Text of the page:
This group has played the last two seasons without its superstar Derrick Rose, and despite overachieving in each of the past two campaigns, glaring inadequacies have come to light.
Most conspicuously of these shortcomings was the inability to score. The Bulls were the worst team in the league at putting points on the board in 2013-14. Their record could’ve been different had it not been for head coach Tom Thibodeau’s smothering defensive system.
Another chink in their armor was the lack of depth at the power forward and center positions. Their two best reserves at those spots were the same person, Taj Gibson. If this club is going to contend again, it has to strengthen itself up front.
The draft is just one of many avenues Chicago can pursue to edify the team’s most inept qualities, and this year’s class is abounding with players who fit the mold. The question that remains is: Whom should the Bulls choose?
A player’s stock can rise and fall numerous times between the initial scouting process and draft day. The Bulls can play it safe and pick the best available player. They could go with the big name that fell into their laps. They could also select a foreign athlete who could play a role in the not-too-distant future.
Chicago has more than one turn in the first round with pick Nos. 16 and 19, so any of these options are in play. It’s very likely someone who is high on the club's list and shores up a team deficiency could be had.
Confronting the scoring problem
Of course, this is not a revelation, but the degree to which it was an issue never seemed to register until recently. One only has to look to Chicago’s first-round ouster at the hands of the Washington Wizards to see how its incompetence cost the team dearly. Thibodeau’s group averaged a paltry 90 points per game and shot 42.2 percent from the field for the series.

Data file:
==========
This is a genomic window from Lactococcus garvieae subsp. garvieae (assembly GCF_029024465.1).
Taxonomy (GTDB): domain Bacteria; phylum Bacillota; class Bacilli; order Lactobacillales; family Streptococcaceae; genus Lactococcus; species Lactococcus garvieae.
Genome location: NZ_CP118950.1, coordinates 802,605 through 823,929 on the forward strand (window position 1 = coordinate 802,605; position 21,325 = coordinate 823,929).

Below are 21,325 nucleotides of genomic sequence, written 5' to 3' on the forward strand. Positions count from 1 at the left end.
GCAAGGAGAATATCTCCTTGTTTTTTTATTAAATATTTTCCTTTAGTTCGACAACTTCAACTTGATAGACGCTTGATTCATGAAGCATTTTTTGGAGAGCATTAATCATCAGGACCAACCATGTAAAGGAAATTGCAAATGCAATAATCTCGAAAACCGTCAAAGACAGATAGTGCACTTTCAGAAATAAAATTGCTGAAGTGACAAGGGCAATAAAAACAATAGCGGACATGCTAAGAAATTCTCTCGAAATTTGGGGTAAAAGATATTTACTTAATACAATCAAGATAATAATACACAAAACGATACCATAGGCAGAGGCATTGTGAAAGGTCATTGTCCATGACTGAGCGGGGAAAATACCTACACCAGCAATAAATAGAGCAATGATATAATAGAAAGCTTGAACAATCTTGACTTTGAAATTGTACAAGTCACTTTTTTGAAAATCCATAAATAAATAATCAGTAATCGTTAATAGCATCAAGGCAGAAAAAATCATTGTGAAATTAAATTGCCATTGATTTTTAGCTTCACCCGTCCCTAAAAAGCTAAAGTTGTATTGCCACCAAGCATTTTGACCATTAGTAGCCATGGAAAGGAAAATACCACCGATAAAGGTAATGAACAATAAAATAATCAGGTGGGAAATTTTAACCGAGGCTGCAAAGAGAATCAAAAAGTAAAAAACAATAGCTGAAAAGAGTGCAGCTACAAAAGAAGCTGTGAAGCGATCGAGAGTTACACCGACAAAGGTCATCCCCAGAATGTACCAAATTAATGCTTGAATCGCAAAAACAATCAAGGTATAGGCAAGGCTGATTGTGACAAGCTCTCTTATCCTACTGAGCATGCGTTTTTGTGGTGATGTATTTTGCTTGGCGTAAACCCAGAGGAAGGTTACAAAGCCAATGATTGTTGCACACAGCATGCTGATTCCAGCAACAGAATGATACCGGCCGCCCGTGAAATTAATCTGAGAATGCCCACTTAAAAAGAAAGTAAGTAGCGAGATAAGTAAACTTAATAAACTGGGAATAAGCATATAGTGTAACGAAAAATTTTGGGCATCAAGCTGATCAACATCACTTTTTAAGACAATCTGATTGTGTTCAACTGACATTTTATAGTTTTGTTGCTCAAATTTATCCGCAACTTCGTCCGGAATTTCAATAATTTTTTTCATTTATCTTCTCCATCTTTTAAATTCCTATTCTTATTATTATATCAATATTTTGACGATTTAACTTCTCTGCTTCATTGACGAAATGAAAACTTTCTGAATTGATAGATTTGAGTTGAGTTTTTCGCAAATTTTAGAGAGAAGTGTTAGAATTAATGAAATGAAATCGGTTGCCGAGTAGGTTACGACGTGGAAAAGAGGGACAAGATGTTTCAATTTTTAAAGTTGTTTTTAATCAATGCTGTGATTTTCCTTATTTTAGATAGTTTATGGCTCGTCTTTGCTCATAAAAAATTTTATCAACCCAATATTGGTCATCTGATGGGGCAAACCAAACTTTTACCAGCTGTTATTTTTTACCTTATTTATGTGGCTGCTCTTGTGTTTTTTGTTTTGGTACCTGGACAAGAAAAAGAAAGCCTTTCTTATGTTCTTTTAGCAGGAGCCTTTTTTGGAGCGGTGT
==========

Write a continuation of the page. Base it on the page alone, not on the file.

In the first three contests of that showdown, the Bulls held the lead going into the fourth quarter. Games 1 and 2 saw those leads erased by Wizards rallies for which there was no answer.
Even when the defense was clicking, Chicago could not muster enough offense to take advantage. In the match that sealed the Bulls' elimination, Washington was held to 75 points. It’s kind of hard to lose when holding an opponent to such a measly output, but answering back with 69 points is a sure way to do it.
While Thibodeau’s defensive scheme is a tough nut to crack, his sans-Rose offensive strategy is not. This draft could provide a solution for those scoring ills. The 2014 class is deep with athletes who have the potential to be a second creator next to Rose.
Players like Michigan’s Nik Stauskas, Duke’s Rodney Hood and Texas Legends’ PJ Hairston (by way of UNC) could be hard to pass up if they are available when Chicago’s number is called. Once the scoring itch is scratched, Bulls general manager Gar Forman can turn his attention to finding a long-term solution at backup center.
Center for the future
Thibodeau’s first year as head coach of the Chicago Bulls, 2010-11, remains his most successful. He guided his team to the overall top playoff seed, a 62-20 record, and reached the Eastern Conference Finals.